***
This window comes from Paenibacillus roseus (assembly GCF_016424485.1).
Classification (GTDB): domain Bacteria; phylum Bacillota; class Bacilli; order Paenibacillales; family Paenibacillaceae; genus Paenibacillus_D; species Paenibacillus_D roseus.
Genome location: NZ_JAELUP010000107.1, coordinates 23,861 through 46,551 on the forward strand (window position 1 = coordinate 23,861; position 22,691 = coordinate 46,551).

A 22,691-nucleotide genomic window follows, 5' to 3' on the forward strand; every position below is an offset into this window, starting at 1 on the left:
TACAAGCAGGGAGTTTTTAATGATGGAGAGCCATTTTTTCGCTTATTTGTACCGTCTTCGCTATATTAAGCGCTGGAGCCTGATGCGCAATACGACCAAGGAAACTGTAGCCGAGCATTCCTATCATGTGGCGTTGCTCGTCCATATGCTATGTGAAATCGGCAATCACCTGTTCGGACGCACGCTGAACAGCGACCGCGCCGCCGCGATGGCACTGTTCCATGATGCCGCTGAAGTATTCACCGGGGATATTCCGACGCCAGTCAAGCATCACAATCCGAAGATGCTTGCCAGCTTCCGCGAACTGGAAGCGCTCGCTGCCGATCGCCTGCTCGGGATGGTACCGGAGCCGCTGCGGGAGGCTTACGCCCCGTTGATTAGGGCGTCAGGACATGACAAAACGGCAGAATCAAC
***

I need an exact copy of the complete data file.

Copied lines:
This window comes from Paenibacillus roseus (assembly GCF_016424485.1).
Classification (GTDB): domain Bacteria; phylum Bacillota; class Bacilli; order Paenibacillales; family Paenibacillaceae; genus Paenibacillus_D; species Paenibacillus_D roseus.
Genome location: NZ_JAELUP010000107.1, coordinates 23,861 through 46,551 on the forward strand (window position 1 = coordinate 23,861; position 22,691 = coordinate 46,551).

A 22,691-nucleotide genomic window follows, 5' to 3' on the forward strand; every position below is an offset into this window, starting at 1 on the left:
TACAAGCAGGGAGTTTTTAATGATGGAGAGCCATTTTTTCGCTTATTTGTACCGTCTTCGCTATATTAAGCGCTGGAGCCTGATGCGCAATACGACCAAGGAAACTGTAGCCGAGCATTCCTATCATGTGGCGTTGCTCGTCCATATGCTATGTGAAATCGGCAATCACCTGTTCGGACGCACGCTGAACAGCGACCGCGCCGCCGCGATGGCACTGTTCCATGATGCCGCTGAAGTATTCACCGGGGATATTCCGACGCCAGTCAAGCATCACAATCCGAAGATGCTTGCCAGCTTCCGCGAACTGGAAGCGCTCGCTGCCGATCGCCTGCTCGGGATGGTACCGGAGCCGCTGCGGGAGGCTTACGCCCCGTTGATTAGGGCGTCAGGACATGACAAAACGGCAGAATCAAC